The Moral Status of AI: What Do We Owe to Intelligent Machines? A Review

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Elena Katherine Kuran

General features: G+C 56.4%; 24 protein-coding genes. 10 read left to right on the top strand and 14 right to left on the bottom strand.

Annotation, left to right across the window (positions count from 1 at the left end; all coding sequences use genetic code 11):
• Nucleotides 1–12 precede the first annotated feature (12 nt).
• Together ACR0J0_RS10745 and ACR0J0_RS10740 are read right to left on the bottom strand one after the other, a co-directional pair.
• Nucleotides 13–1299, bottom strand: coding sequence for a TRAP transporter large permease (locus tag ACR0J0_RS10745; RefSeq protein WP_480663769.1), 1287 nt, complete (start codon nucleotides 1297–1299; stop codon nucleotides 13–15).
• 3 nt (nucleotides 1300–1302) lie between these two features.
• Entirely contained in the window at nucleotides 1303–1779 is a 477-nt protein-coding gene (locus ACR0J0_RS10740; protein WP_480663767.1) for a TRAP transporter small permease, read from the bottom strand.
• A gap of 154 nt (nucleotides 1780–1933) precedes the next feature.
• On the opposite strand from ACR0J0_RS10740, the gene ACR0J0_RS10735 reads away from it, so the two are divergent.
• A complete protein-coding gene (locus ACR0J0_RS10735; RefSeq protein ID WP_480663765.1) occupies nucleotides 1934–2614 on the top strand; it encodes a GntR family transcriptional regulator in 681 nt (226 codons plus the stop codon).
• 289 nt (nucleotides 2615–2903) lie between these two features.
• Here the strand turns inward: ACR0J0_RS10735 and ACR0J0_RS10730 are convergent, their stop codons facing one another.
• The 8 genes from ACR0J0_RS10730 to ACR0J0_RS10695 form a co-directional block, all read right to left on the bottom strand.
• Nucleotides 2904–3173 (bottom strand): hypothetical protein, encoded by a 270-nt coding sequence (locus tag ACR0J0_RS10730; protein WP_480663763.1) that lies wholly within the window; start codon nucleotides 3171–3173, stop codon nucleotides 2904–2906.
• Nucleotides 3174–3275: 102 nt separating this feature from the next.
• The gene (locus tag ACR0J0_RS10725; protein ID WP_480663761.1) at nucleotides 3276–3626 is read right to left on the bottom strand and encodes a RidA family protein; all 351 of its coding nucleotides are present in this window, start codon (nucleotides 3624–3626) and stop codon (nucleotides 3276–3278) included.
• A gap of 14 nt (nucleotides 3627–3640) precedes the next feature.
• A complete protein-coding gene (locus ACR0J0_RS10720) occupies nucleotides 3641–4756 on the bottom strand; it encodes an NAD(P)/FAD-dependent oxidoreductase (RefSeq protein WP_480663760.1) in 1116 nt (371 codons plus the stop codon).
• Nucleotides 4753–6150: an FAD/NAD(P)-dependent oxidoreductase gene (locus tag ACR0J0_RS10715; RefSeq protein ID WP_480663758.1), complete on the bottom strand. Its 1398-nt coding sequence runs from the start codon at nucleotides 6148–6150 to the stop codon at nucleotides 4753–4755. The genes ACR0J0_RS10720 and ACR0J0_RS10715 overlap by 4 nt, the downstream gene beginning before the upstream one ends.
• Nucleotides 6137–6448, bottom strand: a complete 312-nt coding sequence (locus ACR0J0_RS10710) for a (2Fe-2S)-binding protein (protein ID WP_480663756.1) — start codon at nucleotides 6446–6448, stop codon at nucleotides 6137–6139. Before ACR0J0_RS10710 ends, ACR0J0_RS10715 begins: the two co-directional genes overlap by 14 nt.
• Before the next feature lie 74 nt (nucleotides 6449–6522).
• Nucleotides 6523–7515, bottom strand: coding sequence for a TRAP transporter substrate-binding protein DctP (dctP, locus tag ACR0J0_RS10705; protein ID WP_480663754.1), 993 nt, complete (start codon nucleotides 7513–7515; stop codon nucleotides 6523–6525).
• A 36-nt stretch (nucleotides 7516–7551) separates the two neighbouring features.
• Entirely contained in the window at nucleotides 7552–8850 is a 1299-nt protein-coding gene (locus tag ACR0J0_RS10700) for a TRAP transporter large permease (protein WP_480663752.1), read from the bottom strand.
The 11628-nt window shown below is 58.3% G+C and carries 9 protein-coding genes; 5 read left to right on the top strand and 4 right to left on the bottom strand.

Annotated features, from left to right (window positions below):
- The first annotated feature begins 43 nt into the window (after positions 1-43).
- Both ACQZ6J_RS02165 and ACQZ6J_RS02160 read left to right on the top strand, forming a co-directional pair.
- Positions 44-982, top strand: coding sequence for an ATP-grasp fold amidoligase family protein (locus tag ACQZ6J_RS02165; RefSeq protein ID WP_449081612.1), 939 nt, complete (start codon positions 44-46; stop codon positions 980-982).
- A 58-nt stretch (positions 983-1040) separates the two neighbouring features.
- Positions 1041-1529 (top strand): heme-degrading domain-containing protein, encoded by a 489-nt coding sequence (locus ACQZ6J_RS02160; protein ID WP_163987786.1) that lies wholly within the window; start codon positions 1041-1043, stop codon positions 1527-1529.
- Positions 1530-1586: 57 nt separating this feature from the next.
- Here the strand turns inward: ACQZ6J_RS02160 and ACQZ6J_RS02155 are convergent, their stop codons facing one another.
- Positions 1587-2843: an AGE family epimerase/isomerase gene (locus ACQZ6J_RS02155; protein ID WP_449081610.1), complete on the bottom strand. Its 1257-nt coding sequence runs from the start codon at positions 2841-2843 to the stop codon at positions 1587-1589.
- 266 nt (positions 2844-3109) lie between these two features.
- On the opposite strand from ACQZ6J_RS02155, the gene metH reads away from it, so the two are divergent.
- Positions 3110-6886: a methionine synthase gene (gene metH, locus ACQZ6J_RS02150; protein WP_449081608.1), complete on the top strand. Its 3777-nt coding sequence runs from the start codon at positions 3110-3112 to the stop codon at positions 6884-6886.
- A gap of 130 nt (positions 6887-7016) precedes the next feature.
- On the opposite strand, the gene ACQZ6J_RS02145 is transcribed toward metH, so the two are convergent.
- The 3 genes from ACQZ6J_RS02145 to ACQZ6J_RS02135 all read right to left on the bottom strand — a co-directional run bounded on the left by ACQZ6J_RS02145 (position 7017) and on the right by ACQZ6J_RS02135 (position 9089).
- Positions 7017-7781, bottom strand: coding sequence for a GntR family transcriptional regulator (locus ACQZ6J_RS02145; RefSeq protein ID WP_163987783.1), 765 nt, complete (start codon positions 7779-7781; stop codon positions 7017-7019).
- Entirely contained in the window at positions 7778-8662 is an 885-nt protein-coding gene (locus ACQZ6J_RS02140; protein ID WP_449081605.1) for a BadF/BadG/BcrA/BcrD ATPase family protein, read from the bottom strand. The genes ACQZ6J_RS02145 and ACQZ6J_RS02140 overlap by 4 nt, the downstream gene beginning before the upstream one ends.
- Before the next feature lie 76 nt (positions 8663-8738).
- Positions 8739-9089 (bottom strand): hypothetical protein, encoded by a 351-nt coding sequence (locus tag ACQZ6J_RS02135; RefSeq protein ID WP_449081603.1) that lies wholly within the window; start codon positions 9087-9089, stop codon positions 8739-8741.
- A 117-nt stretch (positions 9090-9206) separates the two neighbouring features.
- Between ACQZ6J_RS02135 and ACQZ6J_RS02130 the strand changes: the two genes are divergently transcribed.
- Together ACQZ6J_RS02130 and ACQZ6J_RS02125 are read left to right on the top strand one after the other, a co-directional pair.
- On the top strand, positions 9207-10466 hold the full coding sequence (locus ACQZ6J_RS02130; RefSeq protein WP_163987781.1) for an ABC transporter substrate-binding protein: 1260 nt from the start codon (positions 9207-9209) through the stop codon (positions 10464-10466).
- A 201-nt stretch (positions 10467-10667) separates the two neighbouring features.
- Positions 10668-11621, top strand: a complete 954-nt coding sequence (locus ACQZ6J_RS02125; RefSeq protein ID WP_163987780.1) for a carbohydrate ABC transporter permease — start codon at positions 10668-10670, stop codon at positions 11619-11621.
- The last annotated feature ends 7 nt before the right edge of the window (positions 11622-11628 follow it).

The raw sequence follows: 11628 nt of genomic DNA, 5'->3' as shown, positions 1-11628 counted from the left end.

Abstract This paper reviews the literature on the moral status of artificial intelligence (AI), emphasizing that although a majority of philosophers agree that AI could plausibly have moral status based on capacities, there is disagreement about the specific degree to which such AI has moral status. I begin by defining the specific type of AI relevant to the moral status debate: artificial general intelligence (AGI). I then provide a brief description of Immanuel Kant’s sophisticated cognitive capacities approach to grounding moral status, which continues to dominate discussions of moral status, despite its significant drawbacks. The following section builds upon the Kantian account by detailing how philosophers overwhelmingly ground AI’s moral status in capacities, and argue that if AI has similar capacities to that of an adult human being, then AI has similar moral status to that of an adult human being. Next, I explore the competing views on the degree to which AI has moral status, mainly as moral patients vs. moral agents. To conclude, I offer my own account of the moral status of AI, based on the literature reviewed: that AI’s moral status is grounded in its capacities, and whether it is a moral patient or moral agent is context-dependent. Such a conclusion is certainly not the only plausible answer, but hopefully serves to contribute to growing discussion around the moral status of AI and what considerations we might owe to such entities. Indeed, the discussion has, for too long, centered on what AI might to do us, and not what we might do to AI.

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